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Jimmie Johnson faces Brickyard needing a win to feel better

Jimmie Johnson hasn't visited Victory Lane since March 20 in Fontana, Calif. Bobby Ellis/Getty Images

INDIANAPOLIS -- Jimmie Johnson has two victories this year, guaranteeing him a spot in the NASCAR postseason. He remains the only driver to make the Chase for the Sprint Cup in each of its 13 seasons.

And yet the six-time Sprint Cup champion could really use a win.

He hasn't run well. That's putting it mildly. He has no top-10s in his last six races. Up next is Indianapolis Motor Speedway, a place where he has won four times, including three in championship seasons.

If he ever raced at a track that could help boost his season, Johnson will race at one Sunday afternoon in the Brickyard 400.

"The magnitude of this race, in the red vest [Lowe's paint scheme] car, the chance to tie Jeff [Gordon] as the winningest [driver at the Brickyard] -- there's a lot of things to look to for motivation," Johnson said. "But, man, it can honestly happen anywhere. Even at a road course."

Johnson believes it is easier to run the Chase with some momentum but that's not a requirement to have a great Chase. Sometimes the Chase comes down to a simple part breaking, as what happened to Johnson last year at the end of the first round at Dover.

So what's the big deal? Johnson said the big deal is the team hasn't had the speed.

"You could debate those results due to some crashes and stuff, but I'm not trying to sugar coat it at all," Johnson said. "We're not where we want to be. It's been a couple of years since we've had the raw speed that we have grown accustomed to.

"There has been a lot of hard work and change that has gone on over the last three years, and we're not stopping."

The reason the team has put in so much work points to the realization that the answers aren't readily available. The team tried a new short-track car for last week at New Hampshire, and it didn't perform as well as hoped. At least Johnson knows that when he returns there for the Chase.

"Based on history, we had some stuff we've been interested in trying and were like, 'Heck with it, let's try it,' " Johnson said.

"Unfortunately it didn't yield the success that we wanted. Now we know and we won't come back in the fall Saturday night [the night before the race] making a bad decision [on the setup]."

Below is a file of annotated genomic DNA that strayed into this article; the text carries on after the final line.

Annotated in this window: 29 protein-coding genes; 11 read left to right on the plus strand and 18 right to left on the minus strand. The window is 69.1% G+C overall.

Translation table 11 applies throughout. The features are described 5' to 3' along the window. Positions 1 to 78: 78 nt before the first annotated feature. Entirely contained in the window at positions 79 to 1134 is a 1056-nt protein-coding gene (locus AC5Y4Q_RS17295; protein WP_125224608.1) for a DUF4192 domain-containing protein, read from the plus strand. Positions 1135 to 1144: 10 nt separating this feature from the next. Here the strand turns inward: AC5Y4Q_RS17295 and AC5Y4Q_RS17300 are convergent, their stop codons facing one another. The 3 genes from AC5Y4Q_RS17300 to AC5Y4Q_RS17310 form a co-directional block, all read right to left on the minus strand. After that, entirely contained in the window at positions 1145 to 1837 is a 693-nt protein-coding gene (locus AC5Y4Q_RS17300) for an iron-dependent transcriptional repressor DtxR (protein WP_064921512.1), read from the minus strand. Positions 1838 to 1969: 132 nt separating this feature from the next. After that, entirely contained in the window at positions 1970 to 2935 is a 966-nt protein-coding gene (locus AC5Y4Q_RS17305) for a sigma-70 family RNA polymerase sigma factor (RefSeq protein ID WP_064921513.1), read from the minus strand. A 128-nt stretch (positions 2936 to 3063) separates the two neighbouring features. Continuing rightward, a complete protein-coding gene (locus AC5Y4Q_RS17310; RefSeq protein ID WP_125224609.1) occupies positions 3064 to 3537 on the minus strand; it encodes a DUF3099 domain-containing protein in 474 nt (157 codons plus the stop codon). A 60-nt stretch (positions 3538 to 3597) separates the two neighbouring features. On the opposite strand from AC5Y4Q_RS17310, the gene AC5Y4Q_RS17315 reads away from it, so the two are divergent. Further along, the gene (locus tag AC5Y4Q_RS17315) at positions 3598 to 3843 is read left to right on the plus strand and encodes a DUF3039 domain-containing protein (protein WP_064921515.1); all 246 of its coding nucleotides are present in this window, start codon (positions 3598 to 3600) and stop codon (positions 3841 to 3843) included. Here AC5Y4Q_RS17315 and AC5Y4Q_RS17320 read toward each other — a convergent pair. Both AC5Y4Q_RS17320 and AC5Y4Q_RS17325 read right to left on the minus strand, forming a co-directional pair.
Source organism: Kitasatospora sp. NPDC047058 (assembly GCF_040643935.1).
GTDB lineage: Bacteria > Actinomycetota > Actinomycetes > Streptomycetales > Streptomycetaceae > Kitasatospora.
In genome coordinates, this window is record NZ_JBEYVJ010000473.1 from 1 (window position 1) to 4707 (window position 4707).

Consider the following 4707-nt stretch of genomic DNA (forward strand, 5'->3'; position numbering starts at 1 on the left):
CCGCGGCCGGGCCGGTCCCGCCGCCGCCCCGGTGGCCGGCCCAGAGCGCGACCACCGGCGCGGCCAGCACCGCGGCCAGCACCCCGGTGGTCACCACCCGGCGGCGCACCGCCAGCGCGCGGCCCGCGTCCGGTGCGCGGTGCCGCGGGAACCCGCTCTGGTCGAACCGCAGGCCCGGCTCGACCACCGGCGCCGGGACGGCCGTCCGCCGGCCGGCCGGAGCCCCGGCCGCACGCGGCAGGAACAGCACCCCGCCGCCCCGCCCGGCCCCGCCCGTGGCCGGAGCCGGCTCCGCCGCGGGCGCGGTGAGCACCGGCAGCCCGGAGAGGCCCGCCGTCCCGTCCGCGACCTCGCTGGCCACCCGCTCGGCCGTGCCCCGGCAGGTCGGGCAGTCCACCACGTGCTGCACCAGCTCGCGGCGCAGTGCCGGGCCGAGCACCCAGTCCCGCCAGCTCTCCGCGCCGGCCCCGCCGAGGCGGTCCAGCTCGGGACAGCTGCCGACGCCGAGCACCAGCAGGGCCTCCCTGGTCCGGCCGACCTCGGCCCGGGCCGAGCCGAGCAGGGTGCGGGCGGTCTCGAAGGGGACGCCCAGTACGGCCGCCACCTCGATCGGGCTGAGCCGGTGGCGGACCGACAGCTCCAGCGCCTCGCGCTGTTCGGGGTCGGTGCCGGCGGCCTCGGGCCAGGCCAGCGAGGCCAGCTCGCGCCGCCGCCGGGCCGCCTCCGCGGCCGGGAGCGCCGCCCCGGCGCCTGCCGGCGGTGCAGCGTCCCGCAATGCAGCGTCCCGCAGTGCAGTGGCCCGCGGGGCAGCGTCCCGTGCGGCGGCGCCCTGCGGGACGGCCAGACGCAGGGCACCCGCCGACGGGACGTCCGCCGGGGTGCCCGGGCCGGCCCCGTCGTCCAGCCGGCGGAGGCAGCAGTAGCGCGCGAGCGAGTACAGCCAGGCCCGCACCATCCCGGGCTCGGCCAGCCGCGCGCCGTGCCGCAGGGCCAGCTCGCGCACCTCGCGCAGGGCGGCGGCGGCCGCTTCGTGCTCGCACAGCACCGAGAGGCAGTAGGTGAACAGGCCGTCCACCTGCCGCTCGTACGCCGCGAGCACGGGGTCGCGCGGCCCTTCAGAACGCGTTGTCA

That was pretty indicative of how the season has gone for Johnson and Hendrick Motorsports as a whole. Johnson, in ninth, ranks best among Hendrick drivers in the standings this year.

"Unfortunately we're not having the instant change that we would all hope we would find," Johnson said. "Honestly, it tells us it's not one thing. It's a lot of small things.

"I feel like the Chevrolet body, it's the same one that was on the car when the SS started [in 2013] and hopefully we can get a little help there [from NASCAR]. I know the other manufacturers have had multiple changes."

But any hopes of some Chevrolet body changes won't come until next year. As far as the now, Johnson hopes that having Jeff Gordon substituting for Dale Earnhardt Jr. will provide a small benefit in a hugely negative situation.

He believes Gordon might not only be able to see what is causing the issues, but if they need commitment from management to make some drastic changes, Gordon now can speak from the experience of being inside the car.

"As connected as he can be in literally living it and going into a management meeting or some kind of office meeting and be able to sit there with all honesty and a fresh opinion and say, 'Yeah, this is what we need to do,' I think is helpful," Johnson said.

Johnson compared it to being like Denver Broncos general manager John Elway getting back in the huddle.

"He is a huge, huge asset in being a former player but it's been a while since he's been in the huddle," Johnson said. "You look at Gordon evolving into that role potentially at Hendrick Motorsports, and, 'Oh by the way, I just played one of the biggest games of the year.'

"He comes back in the room and has a fresh perspective."

Team owner Rick Hendrick said his shop has become a salvage yard with wrecked cars. He hopes that Gordon can give Johnson and the rest a lift.

"I've been doing this long enough that you can't stay on top forever," Hendrick said. "You have to work hard to get back. And I think we've made a lot of improvements.

"I think we'll see some, hopefully, this weekend."

That doesn't mean Johnson wants to see Gordon beat him to the finish line. Johnson needs that win. He'd get into Gordon -- or Earnhardt for that matter -- if he had to for the win.

But which driver would Johnson rough up more?

"That's a tough one," Johnson said with a laugh. "Maybe I'd feel bad if I had to put a fender to Junior because he doesn't have a Brickyard yet and Jeff has got five.

"It would be a little easier to lean on Jeff than Junior. ... I'm in trouble either way."